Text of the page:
File photo Crews work in August to remove graffiti that was spray-painted on the new rainbow crosswalk in Uptown White Rock.

File photo Crews work in August to remove graffiti that was spray-painted on the new rainbow crosswalk in Uptown White Rock.

EDITORIAL: Prejudice, mixed signals mar colours of White Rock rainbow

Political correctness has diluted message of rainbow crosswalk

It appears there is no pot of gold at the end of White Rock’s rainbow crosswalk – only a security camera.

Sadly, what has been proclaimed as a symbol of inclusivity seems to have become, instead, a symbol of division and lingering prejudice in our community.

What has been clearly a well-intentioned initiative has been smudged and blurred, partly by lurking intolerance and partly by the city’s own unwillingness to make an unequivocal statement.

Less than 24 hours after the crosswalk was painted in July, a tire-burnout across it seemed suspiciously like an intentional act of defacement.

Since then, the city has had to remedy a further burn-out and an obvious act of vandalism by somebody armed with a can of spray paint.

The city has not publicly divulged, to this point, what the original painting cost was, what restoration costs have added, nor the costs of the CCTV camera that’s popped up without fanfare in recent days.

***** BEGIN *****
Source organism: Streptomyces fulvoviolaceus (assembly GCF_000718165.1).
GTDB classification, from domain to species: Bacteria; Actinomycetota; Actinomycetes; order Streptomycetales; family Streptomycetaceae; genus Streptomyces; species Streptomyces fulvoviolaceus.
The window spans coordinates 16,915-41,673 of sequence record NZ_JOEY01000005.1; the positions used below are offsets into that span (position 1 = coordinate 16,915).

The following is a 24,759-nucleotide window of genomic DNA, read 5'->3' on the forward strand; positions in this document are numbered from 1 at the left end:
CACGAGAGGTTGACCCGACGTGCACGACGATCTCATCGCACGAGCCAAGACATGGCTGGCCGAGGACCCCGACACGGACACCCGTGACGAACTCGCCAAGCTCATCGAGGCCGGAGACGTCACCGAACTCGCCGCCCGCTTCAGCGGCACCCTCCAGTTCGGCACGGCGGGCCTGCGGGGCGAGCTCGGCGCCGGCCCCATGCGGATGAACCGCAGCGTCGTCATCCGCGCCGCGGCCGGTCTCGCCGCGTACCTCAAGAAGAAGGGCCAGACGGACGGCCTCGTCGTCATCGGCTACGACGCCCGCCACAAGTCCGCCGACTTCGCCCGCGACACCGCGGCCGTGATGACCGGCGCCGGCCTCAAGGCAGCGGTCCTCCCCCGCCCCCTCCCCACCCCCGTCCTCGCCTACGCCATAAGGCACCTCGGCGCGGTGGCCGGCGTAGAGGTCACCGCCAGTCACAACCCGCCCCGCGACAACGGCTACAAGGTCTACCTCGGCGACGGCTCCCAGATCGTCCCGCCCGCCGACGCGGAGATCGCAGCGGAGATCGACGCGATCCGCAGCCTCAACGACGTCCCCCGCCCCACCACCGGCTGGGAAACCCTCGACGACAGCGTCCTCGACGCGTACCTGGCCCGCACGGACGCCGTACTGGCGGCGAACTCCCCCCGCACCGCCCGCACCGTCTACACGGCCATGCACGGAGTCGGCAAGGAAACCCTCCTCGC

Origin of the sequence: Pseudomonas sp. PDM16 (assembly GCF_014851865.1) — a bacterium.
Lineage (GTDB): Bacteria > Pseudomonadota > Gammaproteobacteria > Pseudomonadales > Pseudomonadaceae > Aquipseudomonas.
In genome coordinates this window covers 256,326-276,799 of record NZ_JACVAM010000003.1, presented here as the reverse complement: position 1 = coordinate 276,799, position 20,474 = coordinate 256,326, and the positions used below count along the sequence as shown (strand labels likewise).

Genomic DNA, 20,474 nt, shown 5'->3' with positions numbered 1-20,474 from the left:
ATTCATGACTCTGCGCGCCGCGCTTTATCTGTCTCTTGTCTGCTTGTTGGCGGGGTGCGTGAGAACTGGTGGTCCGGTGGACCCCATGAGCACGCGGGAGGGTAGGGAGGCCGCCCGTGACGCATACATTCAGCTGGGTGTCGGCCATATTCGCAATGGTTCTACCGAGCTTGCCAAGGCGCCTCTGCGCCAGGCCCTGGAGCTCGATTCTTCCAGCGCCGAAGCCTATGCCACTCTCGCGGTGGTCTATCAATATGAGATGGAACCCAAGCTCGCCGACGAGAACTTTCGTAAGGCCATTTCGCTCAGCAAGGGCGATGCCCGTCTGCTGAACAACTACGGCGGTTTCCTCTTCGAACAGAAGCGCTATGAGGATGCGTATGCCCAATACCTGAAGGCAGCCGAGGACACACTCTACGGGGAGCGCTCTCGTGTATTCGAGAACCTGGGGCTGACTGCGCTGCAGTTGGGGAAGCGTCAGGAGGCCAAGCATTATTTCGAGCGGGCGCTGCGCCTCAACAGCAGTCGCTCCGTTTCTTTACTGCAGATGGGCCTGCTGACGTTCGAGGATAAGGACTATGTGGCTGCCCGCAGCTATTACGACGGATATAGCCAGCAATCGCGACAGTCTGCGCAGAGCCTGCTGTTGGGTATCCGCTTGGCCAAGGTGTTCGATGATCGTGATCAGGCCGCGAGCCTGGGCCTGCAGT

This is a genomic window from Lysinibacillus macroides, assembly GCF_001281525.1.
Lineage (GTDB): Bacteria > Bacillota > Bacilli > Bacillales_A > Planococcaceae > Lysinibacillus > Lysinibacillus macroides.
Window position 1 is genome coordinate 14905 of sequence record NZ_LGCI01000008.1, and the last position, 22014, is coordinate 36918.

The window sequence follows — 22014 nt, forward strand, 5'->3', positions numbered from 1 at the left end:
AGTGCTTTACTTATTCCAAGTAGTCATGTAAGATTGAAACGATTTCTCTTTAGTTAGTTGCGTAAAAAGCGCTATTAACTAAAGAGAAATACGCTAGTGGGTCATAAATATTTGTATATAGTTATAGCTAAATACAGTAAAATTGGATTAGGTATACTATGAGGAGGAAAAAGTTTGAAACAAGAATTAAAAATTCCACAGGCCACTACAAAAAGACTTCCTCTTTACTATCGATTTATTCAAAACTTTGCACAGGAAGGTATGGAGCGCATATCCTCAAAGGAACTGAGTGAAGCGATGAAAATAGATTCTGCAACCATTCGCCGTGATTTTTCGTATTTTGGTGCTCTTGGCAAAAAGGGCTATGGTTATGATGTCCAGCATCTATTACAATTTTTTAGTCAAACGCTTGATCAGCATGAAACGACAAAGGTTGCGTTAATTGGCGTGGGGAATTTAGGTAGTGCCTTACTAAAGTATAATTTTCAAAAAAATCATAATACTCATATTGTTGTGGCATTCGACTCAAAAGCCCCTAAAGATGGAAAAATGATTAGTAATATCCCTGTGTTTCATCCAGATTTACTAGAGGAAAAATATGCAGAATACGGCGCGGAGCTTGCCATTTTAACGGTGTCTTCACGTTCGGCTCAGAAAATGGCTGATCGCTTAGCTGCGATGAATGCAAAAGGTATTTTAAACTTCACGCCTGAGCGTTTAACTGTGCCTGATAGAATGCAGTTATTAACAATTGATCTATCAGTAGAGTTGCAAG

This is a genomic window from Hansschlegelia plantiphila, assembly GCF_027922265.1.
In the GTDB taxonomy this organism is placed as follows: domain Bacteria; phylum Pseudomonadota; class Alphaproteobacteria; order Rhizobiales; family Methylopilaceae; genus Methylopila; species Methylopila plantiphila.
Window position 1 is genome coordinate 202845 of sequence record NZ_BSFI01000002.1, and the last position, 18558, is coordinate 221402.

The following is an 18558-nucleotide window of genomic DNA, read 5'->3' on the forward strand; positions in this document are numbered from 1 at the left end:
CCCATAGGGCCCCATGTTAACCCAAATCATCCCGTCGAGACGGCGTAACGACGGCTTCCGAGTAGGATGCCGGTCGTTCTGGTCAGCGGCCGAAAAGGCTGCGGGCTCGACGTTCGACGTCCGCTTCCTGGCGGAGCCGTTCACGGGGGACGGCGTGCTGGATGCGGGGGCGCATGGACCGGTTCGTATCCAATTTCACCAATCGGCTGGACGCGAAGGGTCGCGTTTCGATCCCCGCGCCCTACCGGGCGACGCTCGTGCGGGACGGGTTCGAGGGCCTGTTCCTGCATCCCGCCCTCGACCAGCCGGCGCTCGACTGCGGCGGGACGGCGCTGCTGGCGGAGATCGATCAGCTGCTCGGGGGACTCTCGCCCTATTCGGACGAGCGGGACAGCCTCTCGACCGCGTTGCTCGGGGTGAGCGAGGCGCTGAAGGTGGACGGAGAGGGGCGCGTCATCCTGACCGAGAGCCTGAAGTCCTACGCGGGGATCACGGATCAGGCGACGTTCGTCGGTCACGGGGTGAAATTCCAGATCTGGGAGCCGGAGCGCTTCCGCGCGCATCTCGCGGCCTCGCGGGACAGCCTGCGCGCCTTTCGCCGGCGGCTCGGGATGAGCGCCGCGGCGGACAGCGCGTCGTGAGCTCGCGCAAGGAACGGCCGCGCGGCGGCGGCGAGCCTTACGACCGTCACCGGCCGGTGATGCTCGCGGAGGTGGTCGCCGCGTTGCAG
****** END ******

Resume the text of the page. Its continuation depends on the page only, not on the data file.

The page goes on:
For those who choose to spread hatred in our community, we have no brief. Nor, too, do we endorse those who claim, without any supporting evidence, that their negative view of the crosswalk is the will of the majority of residents.

On the other hand, the line recently taken by advocates of rainbow symbolism – and vociferously carried down the field by Mayor Wayne Baldwin – that the rainbow represents inclusivity and stands for all minorities that have been marginalized, has also muddied the colours.

While this may be a worthy ideal in the long term, it can’t – and, apparently, won’t by some people – be forgotten that the rainbow has been primarily a symbol for those fighting prejudice against sexual orientation; a flag for the lesbian, gay, bisexual and transgender community.

Do we lack sufficient maturity to take a clear stand against sexual intolerance? Do we have to be so politically correct that we must camouflage such a message?

If that’s the case, it’s obvious from the crosswalk that such a stance is not working. Perhaps only time, and further applications of paint, are what it will take to change attitudes and defuse the hatreds.